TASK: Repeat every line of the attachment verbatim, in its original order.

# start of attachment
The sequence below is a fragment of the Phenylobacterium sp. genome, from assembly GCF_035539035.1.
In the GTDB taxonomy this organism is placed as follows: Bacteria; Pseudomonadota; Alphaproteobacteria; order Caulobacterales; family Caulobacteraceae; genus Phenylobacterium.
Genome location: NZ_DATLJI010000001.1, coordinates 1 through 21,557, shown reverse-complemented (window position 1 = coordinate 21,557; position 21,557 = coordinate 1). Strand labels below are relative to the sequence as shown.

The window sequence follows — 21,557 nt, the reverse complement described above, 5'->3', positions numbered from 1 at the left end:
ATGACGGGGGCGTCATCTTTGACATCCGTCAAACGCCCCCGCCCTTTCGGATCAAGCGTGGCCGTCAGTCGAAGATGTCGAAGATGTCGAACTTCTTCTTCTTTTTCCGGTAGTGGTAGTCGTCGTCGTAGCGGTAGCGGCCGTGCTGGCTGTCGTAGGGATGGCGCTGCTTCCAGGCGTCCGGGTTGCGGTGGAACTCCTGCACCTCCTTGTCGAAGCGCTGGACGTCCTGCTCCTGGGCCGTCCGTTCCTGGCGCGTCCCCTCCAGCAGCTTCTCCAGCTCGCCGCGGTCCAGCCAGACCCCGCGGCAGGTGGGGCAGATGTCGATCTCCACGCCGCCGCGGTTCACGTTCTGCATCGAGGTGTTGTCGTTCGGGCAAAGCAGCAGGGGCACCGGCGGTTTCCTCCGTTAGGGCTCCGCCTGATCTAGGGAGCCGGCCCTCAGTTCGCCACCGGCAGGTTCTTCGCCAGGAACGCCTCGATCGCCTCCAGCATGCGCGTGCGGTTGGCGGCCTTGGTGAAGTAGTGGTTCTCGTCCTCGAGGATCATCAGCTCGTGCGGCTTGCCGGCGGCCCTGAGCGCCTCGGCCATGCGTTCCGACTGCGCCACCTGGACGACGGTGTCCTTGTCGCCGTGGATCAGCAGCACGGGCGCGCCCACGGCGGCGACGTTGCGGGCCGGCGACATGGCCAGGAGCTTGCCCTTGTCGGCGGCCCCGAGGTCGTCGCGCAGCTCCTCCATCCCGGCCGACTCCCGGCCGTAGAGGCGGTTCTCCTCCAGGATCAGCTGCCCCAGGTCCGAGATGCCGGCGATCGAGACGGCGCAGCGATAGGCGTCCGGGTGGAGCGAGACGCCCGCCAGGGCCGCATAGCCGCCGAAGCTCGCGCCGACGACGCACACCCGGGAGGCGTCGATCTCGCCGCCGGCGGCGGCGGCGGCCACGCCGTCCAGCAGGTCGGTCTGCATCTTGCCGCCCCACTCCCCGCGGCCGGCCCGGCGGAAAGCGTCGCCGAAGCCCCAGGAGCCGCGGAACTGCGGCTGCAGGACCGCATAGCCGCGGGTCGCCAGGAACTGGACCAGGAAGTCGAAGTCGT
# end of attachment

The sequence below is a fragment of the Phenylobacterium sp. genome, from assembly GCF_035539035.1.
In the GTDB taxonomy this organism is placed as follows: Bacteria; Pseudomonadota; Alphaproteobacteria; order Caulobacterales; family Caulobacteraceae; genus Phenylobacterium.
Genome location: NZ_DATLJI010000001.1, coordinates 1 through 21,557, shown reverse-complemented (window position 1 = coordinate 21,557; position 21,557 = coordinate 1). Strand labels below are relative to the sequence as shown.

The window sequence follows — 21,557 nt, the reverse complement described above, 5'->3', positions numbered from 1 at the left end:
ATGACGGGGGCGTCATCTTTGACATCCGTCAAACGCCCCCGCCCTTTCGGATCAAGCGTGGCCGTCAGTCGAAGATGTCGAAGATGTCGAACTTCTTCTTCTTTTTCCGGTAGTGGTAGTCGTCGTCGTAGCGGTAGCGGCCGTGCTGGCTGTCGTAGGGATGGCGCTGCTTCCAGGCGTCCGGGTTGCGGTGGAACTCCTGCACCTCCTTGTCGAAGCGCTGGACGTCCTGCTCCTGGGCCGTCCGTTCCTGGCGCGTCCCCTCCAGCAGCTTCTCCAGCTCGCCGCGGTCCAGCCAGACCCCGCGGCAGGTGGGGCAGATGTCGATCTCCACGCCGCCGCGGTTCACGTTCTGCATCGAGGTGTTGTCGTTCGGGCAAAGCAGCAGGGGCACCGGCGGTTTCCTCCGTTAGGGCTCCGCCTGATCTAGGGAGCCGGCCCTCAGTTCGCCACCGGCAGGTTCTTCGCCAGGAACGCCTCGATCGCCTCCAGCATGCGCGTGCGGTTGGCGGCCTTGGTGAAGTAGTGGTTCTCGTCCTCGAGGATCATCAGCTCGTGCGGCTTGCCGGCGGCCCTGAGCGCCTCGGCCATGCGTTCCGACTGCGCCACCTGGACGACGGTGTCCTTGTCGCCGTGGATCAGCAGCACGGGCGCGCCCACGGCGGCGACGTTGCGGGCCGGCGACATGGCCAGGAGCTTGCCCTTGTCGGCGGCCCCGAGGTCGTCGCGCAGCTCCTCCATCCCGGCCGACTCCCGGCCGTAGAGGCGGTTCTCCTCCAGGATCAGCTGCCCCAGGTCCGAGATGCCGGCGATCGAGACGGCGCAGCGATAGGCGTCCGGGTGGAGCGAGACGCCCGCCAGGGCCGCATAGCCGCCGAAGCTCGCGCCGACGACGCACACCCGGGAGGCGTCGATCTCGCCGCCGGCGGCGGCGGCGGCCACGCCGTCCAGCAGGTCGGTCTGCATCTTGCCGCCCCACTCCCCGCGGCCGGCCCGGCGGAAAGCGTCGCCGAAGCCCCAGGAGCCGCGGAACTGCGGCTGCAGGACCGCATAGCCGCGGGTCGCCAGGAACTGGACCAGGAAGTCGAAGTCGT